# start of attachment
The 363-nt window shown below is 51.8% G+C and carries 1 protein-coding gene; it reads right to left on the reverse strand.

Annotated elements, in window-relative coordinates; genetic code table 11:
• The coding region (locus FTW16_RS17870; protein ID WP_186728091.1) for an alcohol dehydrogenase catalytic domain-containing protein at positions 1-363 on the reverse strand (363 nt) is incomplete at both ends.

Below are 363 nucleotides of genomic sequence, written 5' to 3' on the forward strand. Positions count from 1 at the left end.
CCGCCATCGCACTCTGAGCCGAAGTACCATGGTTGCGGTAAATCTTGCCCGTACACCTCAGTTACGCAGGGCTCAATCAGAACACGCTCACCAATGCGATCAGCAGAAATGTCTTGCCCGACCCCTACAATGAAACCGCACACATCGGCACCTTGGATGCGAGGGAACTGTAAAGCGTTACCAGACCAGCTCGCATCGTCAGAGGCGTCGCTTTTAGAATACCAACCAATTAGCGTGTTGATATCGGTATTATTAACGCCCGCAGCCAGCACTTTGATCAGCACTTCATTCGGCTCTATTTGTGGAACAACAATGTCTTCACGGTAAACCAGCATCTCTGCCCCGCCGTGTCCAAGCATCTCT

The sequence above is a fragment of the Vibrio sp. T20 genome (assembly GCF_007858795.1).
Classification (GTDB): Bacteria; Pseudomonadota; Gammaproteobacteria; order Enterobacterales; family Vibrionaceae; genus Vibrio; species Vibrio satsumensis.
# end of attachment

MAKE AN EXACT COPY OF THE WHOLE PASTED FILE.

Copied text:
The 363-nt window shown below is 51.8% G+C and carries 1 protein-coding gene; it reads right to left on the reverse strand.

Annotated elements, in window-relative coordinates; genetic code table 11:
• The coding region (locus FTW16_RS17870; protein ID WP_186728091.1) for an alcohol dehydrogenase catalytic domain-containing protein at positions 1-363 on the reverse strand (363 nt) is incomplete at both ends.

Below are 363 nucleotides of genomic sequence, written 5' to 3' on the forward strand. Positions count from 1 at the left end.
CCGCCATCGCACTCTGAGCCGAAGTACCATGGTTGCGGTAAATCTTGCCCGTACACCTCAGTTACGCAGGGCTCAATCAGAACACGCTCACCAATGCGATCAGCAGAAATGTCTTGCCCGACCCCTACAATGAAACCGCACACATCGGCACCTTGGATGCGAGGGAACTGTAAAGCGTTACCAGACCAGCTCGCATCGTCAGAGGCGTCGCTTTTAGAATACCAACCAATTAGCGTGTTGATATCGGTATTATTAACGCCCGCAGCCAGCACTTTGATCAGCACTTCATTCGGCTCTATTTGTGGAACAACAATGTCTTCACGGTAAACCAGCATCTCTGCCCCGCCGTGTCCAAGCATCTCT

The sequence above is a fragment of the Vibrio sp. T20 genome (assembly GCF_007858795.1).
Classification (GTDB): Bacteria; Pseudomonadota; Gammaproteobacteria; order Enterobacterales; family Vibrionaceae; genus Vibrio; species Vibrio satsumensis.